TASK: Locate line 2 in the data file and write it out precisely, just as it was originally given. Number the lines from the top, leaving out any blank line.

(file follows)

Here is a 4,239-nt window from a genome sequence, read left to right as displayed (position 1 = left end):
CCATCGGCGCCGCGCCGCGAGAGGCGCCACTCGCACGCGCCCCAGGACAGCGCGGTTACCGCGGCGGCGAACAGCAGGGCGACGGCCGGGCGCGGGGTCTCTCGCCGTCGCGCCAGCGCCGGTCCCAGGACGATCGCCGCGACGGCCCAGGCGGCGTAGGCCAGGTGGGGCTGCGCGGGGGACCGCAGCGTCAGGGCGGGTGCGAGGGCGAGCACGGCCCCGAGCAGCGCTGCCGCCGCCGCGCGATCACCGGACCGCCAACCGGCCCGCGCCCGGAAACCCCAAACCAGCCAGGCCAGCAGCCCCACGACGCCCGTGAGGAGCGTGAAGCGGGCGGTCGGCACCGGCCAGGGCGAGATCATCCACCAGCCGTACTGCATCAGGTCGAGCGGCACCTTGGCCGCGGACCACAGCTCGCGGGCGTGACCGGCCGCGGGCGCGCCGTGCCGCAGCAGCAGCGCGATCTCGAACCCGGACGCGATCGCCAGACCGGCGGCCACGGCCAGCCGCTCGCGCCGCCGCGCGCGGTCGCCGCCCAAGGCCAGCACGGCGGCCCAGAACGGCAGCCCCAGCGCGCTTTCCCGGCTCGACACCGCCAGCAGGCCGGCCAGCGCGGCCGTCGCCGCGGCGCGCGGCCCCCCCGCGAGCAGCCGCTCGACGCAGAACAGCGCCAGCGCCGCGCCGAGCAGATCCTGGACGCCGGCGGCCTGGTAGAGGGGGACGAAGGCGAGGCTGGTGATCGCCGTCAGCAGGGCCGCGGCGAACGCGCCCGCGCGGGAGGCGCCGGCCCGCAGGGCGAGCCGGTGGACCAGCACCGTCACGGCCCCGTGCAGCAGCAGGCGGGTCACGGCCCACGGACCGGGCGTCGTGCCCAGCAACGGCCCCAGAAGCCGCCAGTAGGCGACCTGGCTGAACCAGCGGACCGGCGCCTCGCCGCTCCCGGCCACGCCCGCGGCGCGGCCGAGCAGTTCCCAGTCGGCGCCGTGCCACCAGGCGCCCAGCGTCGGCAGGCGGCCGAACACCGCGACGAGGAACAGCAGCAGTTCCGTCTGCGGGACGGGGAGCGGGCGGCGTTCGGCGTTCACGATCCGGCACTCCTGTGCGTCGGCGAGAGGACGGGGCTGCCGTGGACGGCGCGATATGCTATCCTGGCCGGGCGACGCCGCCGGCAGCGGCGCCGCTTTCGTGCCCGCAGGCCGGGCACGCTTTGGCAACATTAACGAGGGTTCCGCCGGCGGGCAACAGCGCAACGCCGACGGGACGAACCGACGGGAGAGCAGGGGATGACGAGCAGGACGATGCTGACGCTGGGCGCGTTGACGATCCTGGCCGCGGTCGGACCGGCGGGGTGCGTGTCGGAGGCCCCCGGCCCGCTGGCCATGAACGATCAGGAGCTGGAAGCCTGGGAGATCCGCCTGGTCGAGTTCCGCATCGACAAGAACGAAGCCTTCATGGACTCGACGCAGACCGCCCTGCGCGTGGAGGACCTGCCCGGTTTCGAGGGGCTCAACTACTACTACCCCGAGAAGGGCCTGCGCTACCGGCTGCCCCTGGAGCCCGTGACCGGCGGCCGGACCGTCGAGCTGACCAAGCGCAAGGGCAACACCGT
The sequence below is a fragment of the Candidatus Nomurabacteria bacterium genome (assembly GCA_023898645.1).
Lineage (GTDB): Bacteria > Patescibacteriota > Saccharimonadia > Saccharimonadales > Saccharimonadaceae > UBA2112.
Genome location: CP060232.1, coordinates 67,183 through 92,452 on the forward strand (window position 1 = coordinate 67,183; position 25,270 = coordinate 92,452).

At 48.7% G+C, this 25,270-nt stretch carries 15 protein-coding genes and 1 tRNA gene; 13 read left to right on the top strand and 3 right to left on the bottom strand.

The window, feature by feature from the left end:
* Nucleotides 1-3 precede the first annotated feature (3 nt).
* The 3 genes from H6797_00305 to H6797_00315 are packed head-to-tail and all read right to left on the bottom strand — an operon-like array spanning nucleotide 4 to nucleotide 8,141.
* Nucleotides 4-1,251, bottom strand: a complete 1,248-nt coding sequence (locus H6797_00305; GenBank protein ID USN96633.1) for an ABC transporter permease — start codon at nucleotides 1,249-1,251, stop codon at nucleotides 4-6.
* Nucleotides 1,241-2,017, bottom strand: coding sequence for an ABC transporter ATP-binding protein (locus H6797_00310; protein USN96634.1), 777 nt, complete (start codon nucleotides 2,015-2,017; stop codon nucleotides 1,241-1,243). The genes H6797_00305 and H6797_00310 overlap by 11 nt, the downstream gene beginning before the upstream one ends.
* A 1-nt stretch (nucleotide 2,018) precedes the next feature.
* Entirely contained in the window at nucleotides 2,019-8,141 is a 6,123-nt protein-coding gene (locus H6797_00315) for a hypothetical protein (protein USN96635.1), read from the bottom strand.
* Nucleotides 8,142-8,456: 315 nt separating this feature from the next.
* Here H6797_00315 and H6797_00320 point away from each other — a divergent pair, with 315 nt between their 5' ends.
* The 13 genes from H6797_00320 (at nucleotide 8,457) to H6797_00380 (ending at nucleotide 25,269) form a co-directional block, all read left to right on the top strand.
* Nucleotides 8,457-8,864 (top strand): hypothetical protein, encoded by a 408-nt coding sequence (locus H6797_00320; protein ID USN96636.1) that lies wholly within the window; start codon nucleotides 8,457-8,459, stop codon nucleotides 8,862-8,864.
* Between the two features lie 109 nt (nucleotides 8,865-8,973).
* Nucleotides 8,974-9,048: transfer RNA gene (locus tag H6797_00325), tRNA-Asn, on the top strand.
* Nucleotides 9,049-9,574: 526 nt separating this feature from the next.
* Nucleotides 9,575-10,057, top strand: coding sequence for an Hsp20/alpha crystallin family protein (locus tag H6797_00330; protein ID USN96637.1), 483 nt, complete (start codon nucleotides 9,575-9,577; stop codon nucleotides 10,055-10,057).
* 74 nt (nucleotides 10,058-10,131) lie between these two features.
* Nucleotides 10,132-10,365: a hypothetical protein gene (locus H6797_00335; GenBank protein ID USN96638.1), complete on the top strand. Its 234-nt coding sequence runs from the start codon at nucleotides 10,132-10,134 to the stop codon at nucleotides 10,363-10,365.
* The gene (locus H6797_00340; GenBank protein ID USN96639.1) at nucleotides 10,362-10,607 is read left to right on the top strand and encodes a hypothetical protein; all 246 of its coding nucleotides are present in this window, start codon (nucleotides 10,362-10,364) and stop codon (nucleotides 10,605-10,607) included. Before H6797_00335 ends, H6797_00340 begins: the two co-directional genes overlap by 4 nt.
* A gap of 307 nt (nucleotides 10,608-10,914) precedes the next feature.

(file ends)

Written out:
CCATCGGCGCCGCGCCGCGAGAGGCGCCACTCGCACGCGCCCCAGGACAGCGCGGTTACCGCGGCGGCGAACAGCAGGGCGACGGCCGGGCGCGGGGTCTCTCGCCGTCGCGCCAGCGCCGGTCCCAGGACGATCGCCGCGACGGCCCAGGCGGCGTAGGCCAGGTGGGGCTGCGCGGGGGACCGCAGCGTCAGGGCGGGTGCGAGGGCGAGCACGGCCCCGAGCAGCGCTGCCGCCGCCGCGCGATCACCGGACCGCCAACCGGCCCGCGCCCGGAAACCCCAAACCAGCCAGGCCAGCAGCCCCACGACGCCCGTGAGGAGCGTGAAGCGGGCGGTCGGCACCGGCCAGGGCGAGATCATCCACCAGCCGTACTGCATCAGGTCGAGCGGCACCTTGGCCGCGGACCACAGCTCGCGGGCGTGACCGGCCGCGGGCGCGCCGTGCCGCAGCAGCAGCGCGATCTCGAACCCGGACGCGATCGCCAGACCGGCGGCCACGGCCAGCCGCTCGCGCCGCCGCGCGCGGTCGCCGCCCAAGGCCAGCACGGCGGCCCAGAACGGCAGCCCCAGCGCGCTTTCCCGGCTCGACACCGCCAGCAGGCCGGCCAGCGCGGCCGTCGCCGCGGCGCGCGGCCCCCCCGCGAGCAGCCGCTCGACGCAGAACAGCGCCAGCGCCGCGCCGAGCAGATCCTGGACGCCGGCGGCCTGGTAGAGGGGGACGAAGGCGAGGCTGGTGATCGCCGTCAGCAGGGCCGCGGCGAACGCGCCCGCGCGGGAGGCGCCGGCCCGCAGGGCGAGCCGGTGGACCAGCACCGTCACGGCCCCGTGCAGCAGCAGGCGGGTCACGGCCCACGGACCGGGCGTCGTGCCCAGCAACGGCCCCAGAAGCCGCCAGTAGGCGACCTGGCTGAACCAGCGGACCGGCGCCTCGCCGCTCCCGGCCACGCCCGCGGCGCGGCCGAGCAGTTCCCAGTCGGCGCCGTGCCACCAGGCGCCCAGCGTCGGCAGGCGGCCGAACACCGCGACGAGGAACAGCAGCAGTTCCGTCTGCGGGACGGGGAGCGGGCGGCGTTCGGCGTTCACGATCCGGCACTCCTGTGCGTCGGCGAGAGGACGGGGCTGCCGTGGACGGCGCGATATGCTATCCTGGCCGGGCGACGCCGCCGGCAGCGGCGCCGCTTTCGTGCCCGCAGGCCGGGCACGCTTTGGCAACATTAACGAGGGTTCCGCCGGCGGGCAACAGCGCAACGCCGACGGGACGAACCGACGGGAGAGCAGGGGATGACGAGCAGGACGATGCTGACGCTGGGCGCGTTGACGATCCTGGCCGCGGTCGGACCGGCGGGGTGCGTGTCGGAGGCCCCCGGCCCGCTGGCCATGAACGATCAGGAGCTGGAAGCCTGGGAGATCCGCCTGGTCGAGTTCCGCATCGACAAGAACGAAGCCTTCATGGACTCGACGCAGACCGCCCTGCGCGTGGAGGACCTGCCCGGTTTCGAGGGGCTCAACTACTACTACCCCGAGAAGGGCCTGCGCTACCGGCTGCCCCTGGAGCCCGTGACCGGCGGCCGGACCGTCGAGCTGACCAAGCGCAAGGGCAACACCGT